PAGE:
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Oct. 21 — The IRS has pulled in more than $9.9 billion in taxes and penalties since 2009 from a voluntary compliance program that taxpayers can enter to avoid criminal prosecution for not reporting offshore accounts.
Updated data show 55,800 taxpayers have come into the Offshore Voluntary Disclosure Program to resolve their tax obligations, the Internal Revenue Service said in an Oct. 21 news release (IR-2016-137). The OVDP is designed for taxpayers with exposure to potential criminal liability or substantial civil penalties due to a willful failure to report foreign financial assets and pay all taxes on those assets.
Another 48,000 taxpayers have made use of separate procedures to correct prior non-willful omissions and meet their federal tax obligations, paying about $450 million in taxes, interest and penalties, the agency said.
As the IRS moves forward with its compliance efforts, tax professionals said they expect the type of taxpayers coming forward to evolve due to the changing international financial environment and technological advances that improve information-sharing between countries.
“The IRS has passed several major milestones in our offshore efforts, collecting a combined $10 billion with 100,000 taxpayers coming back into compliance,” IRS Commissioner John Koskinen said in the news release. “As we continue to receive more information on foreign accounts, people’s ability to avoid detection becomes harder and harder.” The IRS urges taxpayers with international tax issues to come forward, he said.
Some of the success of the agency’s compliance efforts stems from the Department of Justice’s Swiss Bank Program, which put pressure on the banks to turn over information on their U.S. clients. In exchange they paid penalties but avoided prosecution.
In Switzerland, the IRS and the DOJ were able to “smoke” out most of the criminals in the Swiss banking system, said Scott D. Michel, a member of Caplin & Drysdale Chartered, adding that the agency’s offshore compliance efforts have been among the most successful.
While the Swiss program uncovered a lot of “low-hanging fruit,” Michel said he expects the voluntary compliance cases that the IRS sees over the next decade will be different than the cases of the past eight years.
One factor pushing taxpayers to come forward is the Foreign Account Tax Compliance Act (FATCA), which requires foreign financial Institutions to report the foreign assets held by their U.S. account holders or be subject to withholding.
“It is the bank pressure on these individuals that I think is starting to drive a smaller, but newer wave of people coming forward, particularly in areas that have not seen a lot of attention like Latin America, the Middle East and Asia,” said Michel, who advises U.S. citizens living abroad and foreign entities doing business in the U.S. about tax compliance.
Taxpayers may choose to enter into the IRS’s voluntary compliance program because they are dealing with a nuanced set of factors that may expose them to U.S. tax obligations that they weren’t originally aware of, Michel said.
A lot of these people have shares in a U.S. company or are beneficiaries of a U.S. trust that their predominantly non-U.S. family has put them in, he said. “Not everyone is as attentive to their compliance obligations when they’re not living in the U.S., confronting tax filing deadlines every year or dealing with tax professionals,” he said.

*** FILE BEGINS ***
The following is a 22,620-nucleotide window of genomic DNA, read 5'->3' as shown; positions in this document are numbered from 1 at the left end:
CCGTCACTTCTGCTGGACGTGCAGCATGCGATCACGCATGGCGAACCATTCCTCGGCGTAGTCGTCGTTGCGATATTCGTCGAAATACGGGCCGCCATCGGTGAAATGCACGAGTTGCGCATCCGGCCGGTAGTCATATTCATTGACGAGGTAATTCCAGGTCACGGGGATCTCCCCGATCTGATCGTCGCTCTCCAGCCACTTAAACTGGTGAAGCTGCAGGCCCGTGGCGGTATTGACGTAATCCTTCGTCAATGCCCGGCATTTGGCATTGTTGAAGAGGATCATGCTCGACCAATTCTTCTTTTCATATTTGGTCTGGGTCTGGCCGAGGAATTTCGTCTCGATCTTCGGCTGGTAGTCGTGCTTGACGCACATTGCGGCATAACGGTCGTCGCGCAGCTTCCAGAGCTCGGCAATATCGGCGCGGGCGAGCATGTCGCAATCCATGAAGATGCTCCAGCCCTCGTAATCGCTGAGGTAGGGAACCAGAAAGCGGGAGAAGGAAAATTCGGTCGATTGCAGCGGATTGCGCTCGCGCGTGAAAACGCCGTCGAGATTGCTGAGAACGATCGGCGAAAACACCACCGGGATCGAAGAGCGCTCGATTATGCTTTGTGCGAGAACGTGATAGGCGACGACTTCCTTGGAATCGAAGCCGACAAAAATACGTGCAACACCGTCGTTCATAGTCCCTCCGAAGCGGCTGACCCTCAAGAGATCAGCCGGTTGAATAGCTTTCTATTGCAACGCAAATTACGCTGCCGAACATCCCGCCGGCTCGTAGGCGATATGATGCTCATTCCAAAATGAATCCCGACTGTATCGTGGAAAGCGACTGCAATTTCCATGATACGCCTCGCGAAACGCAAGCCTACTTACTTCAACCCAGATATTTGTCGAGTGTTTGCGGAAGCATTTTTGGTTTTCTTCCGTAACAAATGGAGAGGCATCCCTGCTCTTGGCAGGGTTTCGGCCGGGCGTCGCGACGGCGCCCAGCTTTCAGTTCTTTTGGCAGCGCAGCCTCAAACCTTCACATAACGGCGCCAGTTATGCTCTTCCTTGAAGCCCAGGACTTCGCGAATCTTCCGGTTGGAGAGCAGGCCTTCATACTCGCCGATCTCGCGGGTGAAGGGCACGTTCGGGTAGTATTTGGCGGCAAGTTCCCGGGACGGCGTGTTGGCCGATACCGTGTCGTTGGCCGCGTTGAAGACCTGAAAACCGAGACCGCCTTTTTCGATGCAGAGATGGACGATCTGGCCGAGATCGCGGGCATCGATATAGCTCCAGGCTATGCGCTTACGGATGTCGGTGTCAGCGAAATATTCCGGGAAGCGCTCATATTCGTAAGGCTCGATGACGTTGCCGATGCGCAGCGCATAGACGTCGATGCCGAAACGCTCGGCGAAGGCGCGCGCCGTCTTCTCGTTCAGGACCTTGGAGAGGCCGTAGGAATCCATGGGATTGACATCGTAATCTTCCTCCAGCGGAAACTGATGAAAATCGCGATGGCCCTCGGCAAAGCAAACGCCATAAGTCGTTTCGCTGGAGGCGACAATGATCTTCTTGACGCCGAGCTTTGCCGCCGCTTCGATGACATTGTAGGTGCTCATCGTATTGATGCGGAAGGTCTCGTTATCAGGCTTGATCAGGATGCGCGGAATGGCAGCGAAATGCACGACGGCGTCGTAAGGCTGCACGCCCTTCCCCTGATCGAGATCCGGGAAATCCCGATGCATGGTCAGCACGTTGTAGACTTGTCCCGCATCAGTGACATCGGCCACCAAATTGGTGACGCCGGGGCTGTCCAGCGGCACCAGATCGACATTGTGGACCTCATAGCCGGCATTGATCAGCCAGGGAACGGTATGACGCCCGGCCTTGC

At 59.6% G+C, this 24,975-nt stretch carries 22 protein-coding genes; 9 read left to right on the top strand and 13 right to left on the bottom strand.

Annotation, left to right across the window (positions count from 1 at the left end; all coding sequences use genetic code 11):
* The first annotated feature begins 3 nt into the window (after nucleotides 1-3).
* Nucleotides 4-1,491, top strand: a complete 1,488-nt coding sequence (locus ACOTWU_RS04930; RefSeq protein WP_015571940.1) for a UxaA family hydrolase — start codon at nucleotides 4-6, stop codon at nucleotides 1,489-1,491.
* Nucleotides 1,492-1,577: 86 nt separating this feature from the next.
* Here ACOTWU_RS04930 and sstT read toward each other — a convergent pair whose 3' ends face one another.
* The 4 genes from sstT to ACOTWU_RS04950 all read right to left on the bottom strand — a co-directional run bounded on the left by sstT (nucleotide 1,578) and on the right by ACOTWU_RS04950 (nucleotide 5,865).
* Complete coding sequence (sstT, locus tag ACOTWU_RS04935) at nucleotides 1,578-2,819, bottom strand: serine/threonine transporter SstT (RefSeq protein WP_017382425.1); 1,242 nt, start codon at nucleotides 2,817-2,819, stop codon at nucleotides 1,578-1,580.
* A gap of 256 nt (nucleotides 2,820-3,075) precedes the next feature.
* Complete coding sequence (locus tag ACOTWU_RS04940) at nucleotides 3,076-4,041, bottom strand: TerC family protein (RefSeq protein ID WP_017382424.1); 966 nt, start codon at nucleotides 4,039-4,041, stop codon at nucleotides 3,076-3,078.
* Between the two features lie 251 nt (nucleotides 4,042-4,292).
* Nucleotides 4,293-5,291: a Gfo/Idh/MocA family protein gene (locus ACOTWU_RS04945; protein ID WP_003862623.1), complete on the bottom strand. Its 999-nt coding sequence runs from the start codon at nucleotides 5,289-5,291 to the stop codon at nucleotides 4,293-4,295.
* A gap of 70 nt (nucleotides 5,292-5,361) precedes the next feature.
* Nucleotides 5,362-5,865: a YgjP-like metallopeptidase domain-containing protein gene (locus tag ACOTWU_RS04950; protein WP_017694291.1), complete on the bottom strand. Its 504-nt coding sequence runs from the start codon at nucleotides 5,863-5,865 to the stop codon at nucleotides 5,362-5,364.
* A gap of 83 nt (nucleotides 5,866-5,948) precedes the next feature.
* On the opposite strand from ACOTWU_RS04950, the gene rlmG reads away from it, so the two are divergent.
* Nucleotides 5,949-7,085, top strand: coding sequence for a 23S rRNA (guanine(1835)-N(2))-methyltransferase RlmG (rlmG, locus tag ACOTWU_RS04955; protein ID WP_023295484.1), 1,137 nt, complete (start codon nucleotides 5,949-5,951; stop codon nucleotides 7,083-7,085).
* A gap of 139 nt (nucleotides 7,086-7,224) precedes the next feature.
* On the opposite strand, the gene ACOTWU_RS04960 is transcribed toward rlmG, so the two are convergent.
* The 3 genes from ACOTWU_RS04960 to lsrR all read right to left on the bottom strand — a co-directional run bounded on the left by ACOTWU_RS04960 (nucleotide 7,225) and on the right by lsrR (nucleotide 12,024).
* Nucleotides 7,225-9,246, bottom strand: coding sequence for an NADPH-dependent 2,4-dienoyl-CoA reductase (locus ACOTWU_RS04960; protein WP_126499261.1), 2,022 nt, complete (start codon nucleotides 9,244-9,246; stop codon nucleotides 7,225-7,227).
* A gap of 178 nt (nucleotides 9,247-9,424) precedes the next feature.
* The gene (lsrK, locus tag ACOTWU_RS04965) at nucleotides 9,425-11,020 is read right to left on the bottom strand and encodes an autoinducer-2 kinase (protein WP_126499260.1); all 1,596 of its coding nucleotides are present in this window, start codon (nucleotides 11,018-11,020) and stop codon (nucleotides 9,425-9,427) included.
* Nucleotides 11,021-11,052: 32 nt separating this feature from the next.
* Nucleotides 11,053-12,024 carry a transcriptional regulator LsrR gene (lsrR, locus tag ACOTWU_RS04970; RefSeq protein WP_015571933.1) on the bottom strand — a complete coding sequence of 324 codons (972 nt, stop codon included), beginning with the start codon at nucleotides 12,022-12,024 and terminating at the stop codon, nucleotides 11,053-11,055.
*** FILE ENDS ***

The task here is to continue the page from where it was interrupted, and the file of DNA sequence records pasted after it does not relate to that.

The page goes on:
Enforcement pressure resulting from a decision by the IRS or the DOJ to pursue another program targeting a specific region or country, could also create an influx of taxpayers into the IRS’s compliance program, Michel said.
“If the Department of Justice and the IRS start pursuing Singapore, or Hong Kong, or go back to the Caribbean, or look at certain Middle Eastern or Latin American countries, I think you could see the same effect that you saw in Switzerland where an increased enforcement pressure by the U.S. in a jurisdiction starts to shake the trees in a pretty big way,” he said. “There’s a direct relationship between the DOJ and IRS deciding to target a particularly region or a particular country and the amount of compliance that comes out of the other end.”
The IRS news release mentioned that FATCA, the network of intergovernmental agreements between the U.S. and partner jurisdictions, and the DOJ Swiss Bank Program have increased the automatic exchange of taxpayer information between the U.S. and other countries.
That expanded exchange has increased taxpayer compliance because taxpayers know the IRS has access to their information, said John L. Harrington, a tax partner at Dentons US LLP. “The IRS now has possession of offshore financial information that it previously had to wait months to obtain, if it could obtain the information at all,” he told Bloomberg BNA in an e-mail Oct. 21.
Meanwhile, increased automatic information exchange has reduced the supply of financial institutions that openly facilitate tax evasion, Harrington said.
The expansion of the information exchange network doesn’t come without challenges, he said, noting that the volume of information coming in is like a “fire hose” of data.
“The IRS has to find ways to categorize the information so that it can identify which of the information is relevant from an enforcement standpoint,” Harrington said. “The larger the information flow, the harder it is to find the relevant nuggets among all of the false positives and non-US information.”
To contact the reporter on this story: Allyson Versprille in Washington at firstname.lastname@example.org
To contact the editor responsible for this story: Meg Shreve at email@example.com
Text of IR-2016-137 is in TaxCore.
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